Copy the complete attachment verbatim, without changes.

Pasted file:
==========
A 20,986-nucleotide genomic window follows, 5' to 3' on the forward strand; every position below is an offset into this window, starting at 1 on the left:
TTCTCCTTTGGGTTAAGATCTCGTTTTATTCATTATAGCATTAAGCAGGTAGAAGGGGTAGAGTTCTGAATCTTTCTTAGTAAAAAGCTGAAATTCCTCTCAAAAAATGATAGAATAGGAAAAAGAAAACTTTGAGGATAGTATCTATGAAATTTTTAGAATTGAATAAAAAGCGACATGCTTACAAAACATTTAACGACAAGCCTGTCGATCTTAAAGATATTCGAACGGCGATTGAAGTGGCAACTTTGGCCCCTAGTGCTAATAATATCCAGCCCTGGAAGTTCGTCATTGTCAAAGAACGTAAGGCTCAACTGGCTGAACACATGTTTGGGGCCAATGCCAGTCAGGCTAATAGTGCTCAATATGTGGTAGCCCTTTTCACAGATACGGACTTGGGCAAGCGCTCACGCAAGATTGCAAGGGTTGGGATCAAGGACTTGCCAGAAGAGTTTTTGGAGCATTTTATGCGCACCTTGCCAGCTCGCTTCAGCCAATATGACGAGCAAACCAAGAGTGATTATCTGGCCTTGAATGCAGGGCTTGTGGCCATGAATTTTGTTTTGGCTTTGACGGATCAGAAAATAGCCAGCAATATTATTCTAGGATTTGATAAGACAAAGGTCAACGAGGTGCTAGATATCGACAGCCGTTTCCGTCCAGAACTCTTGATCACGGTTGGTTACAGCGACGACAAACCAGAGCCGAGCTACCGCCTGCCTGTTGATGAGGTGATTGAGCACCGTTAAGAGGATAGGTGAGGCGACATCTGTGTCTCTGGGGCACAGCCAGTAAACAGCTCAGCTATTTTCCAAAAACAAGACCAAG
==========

A 20,986-nucleotide genomic window follows, 5' to 3' on the forward strand; every position below is an offset into this window, starting at 1 on the left:
TTCTCCTTTGGGTTAAGATCTCGTTTTATTCATTATAGCATTAAGCAGGTAGAAGGGGTAGAGTTCTGAATCTTTCTTAGTAAAAAGCTGAAATTCCTCTCAAAAAATGATAGAATAGGAAAAAGAAAACTTTGAGGATAGTATCTATGAAATTTTTAGAATTGAATAAAAAGCGACATGCTTACAAAACATTTAACGACAAGCCTGTCGATCTTAAAGATATTCGAACGGCGATTGAAGTGGCAACTTTGGCCCCTAGTGCTAATAATATCCAGCCCTGGAAGTTCGTCATTGTCAAAGAACGTAAGGCTCAACTGGCTGAACACATGTTTGGGGCCAATGCCAGTCAGGCTAATAGTGCTCAATATGTGGTAGCCCTTTTCACAGATACGGACTTGGGCAAGCGCTCACGCAAGATTGCAAGGGTTGGGATCAAGGACTTGCCAGAAGAGTTTTTGGAGCATTTTATGCGCACCTTGCCAGCTCGCTTCAGCCAATATGACGAGCAAACCAAGAGTGATTATCTGGCCTTGAATGCAGGGCTTGTGGCCATGAATTTTGTTTTGGCTTTGACGGATCAGAAAATAGCCAGCAATATTATTCTAGGATTTGATAAGACAAAGGTCAACGAGGTGCTAGATATCGACAGCCGTTTCCGTCCAGAACTCTTGATCACGGTTGGTTACAGCGACGACAAACCAGAGCCGAGCTACCGCCTGCCTGTTGATGAGGTGATTGAGCACCGTTAAGAGGATAGGTGAGGCGACATCTGTGTCTCTGGGGCACAGCCAGTAAACAGCTCAGCTATTTTCCAAAAACAAGACCAAG